Saturday, December 25, 2010


I have hardly missed a Christmas in my life so far. As a kid and as a teenager I never wanted to miss one; in later years, especially when life was taken over by the typical family guy’s inevitable routines, I was not allowed to. However it seems that in all these years I have been part of not more than just a single Christmas. When I look back at these Christmases they all look alike. Despite my bodily growth and cognitive progression, how insignificant the latter may be, year after year, the three decades and more years of Christmas celebrations were one and the same.

The darkness of midnight and late December night’s dew adds to the allure of Christmas. Christmas is synonymous with midnight, dew and darkness here, if not with carol, cakes and Christ. The whole village is awoke at midnight; decoration lights, shining paper stars dangling from a treetop or an antenna on the terrace, people in new clothes. In the backdrop of subtle darkness, more than the lights it is the delight that illuminates faces. For many the joyous delight is necessarily not emanating from the festivity marking the birth of someone called Jesus centuries earlier. May be it is the pretext.

The aroma of Christmas also is unique. The smell of new clothes blended with that of talcum powder and perfumes with added pep from an occasional fart caused by a stomach disturbed in the middle of its night work. Women and girls wear that extra beauty in Christmas night. It is like a dream. As the choir goes on singing, always the poor girls complain of sore-throats the next morning, the midnight service progresses. When the service ends the revelry begins. It is ruckus revelry at its religious best; Santa Clause, fire-works, mutual greeting of ‘happy Christmas’, ‘merry Christmas’ with shaking of hands.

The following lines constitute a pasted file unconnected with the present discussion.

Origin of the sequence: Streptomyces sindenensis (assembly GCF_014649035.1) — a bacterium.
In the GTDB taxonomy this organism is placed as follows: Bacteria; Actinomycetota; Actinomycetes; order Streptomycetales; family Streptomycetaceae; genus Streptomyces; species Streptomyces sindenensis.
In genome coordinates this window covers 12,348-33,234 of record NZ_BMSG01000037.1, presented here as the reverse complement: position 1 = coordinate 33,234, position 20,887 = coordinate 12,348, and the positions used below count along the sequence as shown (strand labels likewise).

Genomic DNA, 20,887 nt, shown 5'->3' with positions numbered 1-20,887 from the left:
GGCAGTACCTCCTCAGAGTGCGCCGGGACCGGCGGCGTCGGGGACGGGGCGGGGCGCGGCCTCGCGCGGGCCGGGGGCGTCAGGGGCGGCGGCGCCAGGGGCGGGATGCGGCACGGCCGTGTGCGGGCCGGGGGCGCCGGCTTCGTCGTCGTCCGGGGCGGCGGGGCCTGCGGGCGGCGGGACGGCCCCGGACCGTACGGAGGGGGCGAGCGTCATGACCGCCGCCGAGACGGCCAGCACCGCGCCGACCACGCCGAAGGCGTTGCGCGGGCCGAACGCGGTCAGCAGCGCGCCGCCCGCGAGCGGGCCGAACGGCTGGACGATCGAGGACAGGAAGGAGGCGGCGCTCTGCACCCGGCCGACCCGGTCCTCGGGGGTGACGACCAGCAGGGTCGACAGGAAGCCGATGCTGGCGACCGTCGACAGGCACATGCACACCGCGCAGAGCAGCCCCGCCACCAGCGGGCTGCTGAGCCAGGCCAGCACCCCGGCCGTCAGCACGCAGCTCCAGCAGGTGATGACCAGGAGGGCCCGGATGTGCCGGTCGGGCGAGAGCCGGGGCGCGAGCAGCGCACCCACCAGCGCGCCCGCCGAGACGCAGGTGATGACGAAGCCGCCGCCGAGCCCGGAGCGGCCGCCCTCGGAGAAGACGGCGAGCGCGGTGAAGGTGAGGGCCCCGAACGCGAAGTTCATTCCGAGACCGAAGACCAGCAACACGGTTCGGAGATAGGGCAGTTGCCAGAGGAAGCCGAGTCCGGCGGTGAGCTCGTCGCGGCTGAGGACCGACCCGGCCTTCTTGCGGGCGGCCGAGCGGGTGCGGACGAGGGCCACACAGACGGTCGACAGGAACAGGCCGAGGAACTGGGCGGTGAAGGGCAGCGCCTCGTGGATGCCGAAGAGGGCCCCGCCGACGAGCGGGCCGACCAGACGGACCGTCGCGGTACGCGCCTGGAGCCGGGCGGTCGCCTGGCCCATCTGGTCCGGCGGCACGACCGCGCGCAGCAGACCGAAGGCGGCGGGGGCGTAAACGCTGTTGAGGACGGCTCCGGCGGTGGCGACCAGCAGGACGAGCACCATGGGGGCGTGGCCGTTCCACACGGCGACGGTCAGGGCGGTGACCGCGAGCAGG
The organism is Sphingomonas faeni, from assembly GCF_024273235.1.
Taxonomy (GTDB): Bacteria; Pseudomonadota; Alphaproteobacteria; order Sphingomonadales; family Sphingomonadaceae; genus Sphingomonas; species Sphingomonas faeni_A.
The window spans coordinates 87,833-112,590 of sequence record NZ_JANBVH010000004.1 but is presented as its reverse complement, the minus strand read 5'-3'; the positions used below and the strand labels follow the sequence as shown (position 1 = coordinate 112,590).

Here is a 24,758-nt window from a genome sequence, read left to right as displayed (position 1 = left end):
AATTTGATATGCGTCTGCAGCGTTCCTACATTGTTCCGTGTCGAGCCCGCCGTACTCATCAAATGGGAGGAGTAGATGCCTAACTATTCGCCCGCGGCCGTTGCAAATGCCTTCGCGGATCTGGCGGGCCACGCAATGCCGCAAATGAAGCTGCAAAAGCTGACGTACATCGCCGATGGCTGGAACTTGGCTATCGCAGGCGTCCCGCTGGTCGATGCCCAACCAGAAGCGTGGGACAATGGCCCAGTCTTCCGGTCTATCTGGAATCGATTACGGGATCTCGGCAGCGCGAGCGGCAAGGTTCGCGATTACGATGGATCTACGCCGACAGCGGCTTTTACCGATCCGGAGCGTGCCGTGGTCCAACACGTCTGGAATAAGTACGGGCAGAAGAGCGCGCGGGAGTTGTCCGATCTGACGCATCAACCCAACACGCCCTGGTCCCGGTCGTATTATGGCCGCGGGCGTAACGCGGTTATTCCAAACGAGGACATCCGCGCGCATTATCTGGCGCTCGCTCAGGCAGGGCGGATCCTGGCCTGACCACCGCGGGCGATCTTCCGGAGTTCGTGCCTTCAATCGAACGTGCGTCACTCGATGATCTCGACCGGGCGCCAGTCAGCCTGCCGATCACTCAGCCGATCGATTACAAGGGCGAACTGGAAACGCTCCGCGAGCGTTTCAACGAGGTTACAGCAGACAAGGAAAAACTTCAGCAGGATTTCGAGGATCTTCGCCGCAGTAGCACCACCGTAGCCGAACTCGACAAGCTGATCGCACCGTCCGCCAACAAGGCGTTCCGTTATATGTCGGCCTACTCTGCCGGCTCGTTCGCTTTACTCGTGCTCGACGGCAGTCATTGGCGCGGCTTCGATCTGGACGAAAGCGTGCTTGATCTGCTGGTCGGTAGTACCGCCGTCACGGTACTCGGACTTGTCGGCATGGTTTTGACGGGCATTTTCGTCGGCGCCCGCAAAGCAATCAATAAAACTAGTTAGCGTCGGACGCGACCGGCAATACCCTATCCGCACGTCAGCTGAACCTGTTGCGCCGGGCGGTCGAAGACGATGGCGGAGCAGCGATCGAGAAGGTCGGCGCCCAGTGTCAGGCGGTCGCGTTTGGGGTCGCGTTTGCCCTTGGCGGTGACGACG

Worshipping the nativity model comes next in the order. The nativity crib is the main attraction of Christmas night. Every year the youngsters work overtime to bring the Bethlehem flavour to their work. The hill, huts, plants –cacti never give it a miss- and the country date tree as the Christmas tree. Every year they make it memorable. Inside the cowshed infant Jesus is flanked by holy Mary, Joseph, angels and some cattle looking startled at the blinding lights and the uninvited guests in their place. From the manger the newborn graciously smiles and blesses his flock with just a small loin cloth in place of a modern day diaper.

Then the revelry shifts to streets. Loudspeakers blare and as they find the decibel inadequate the youth help themselves with their own singing and sloganeering. Booze aided light brawls rear their heads and disappear in no time. By the dawn of 25th December our Christmas is almost over. I hope I will go on with going to church and be part of Christmas in all the years to come. It is not any religious compulsion that drives me to do so, Christmas is  ingrained in me as it is with a lot of my fellow villagers many of whom travel hundreds of miles to come to the village and celebrate Christmas. Even in the time of my atheist leanings I had no qualms celebrating Christmas. I found my own way of coping with the guilty of being a Christian; Detaching Christ from Christianity. From Dostoyevsky to Martin Scorsese I think I have learnt some fine lessons.

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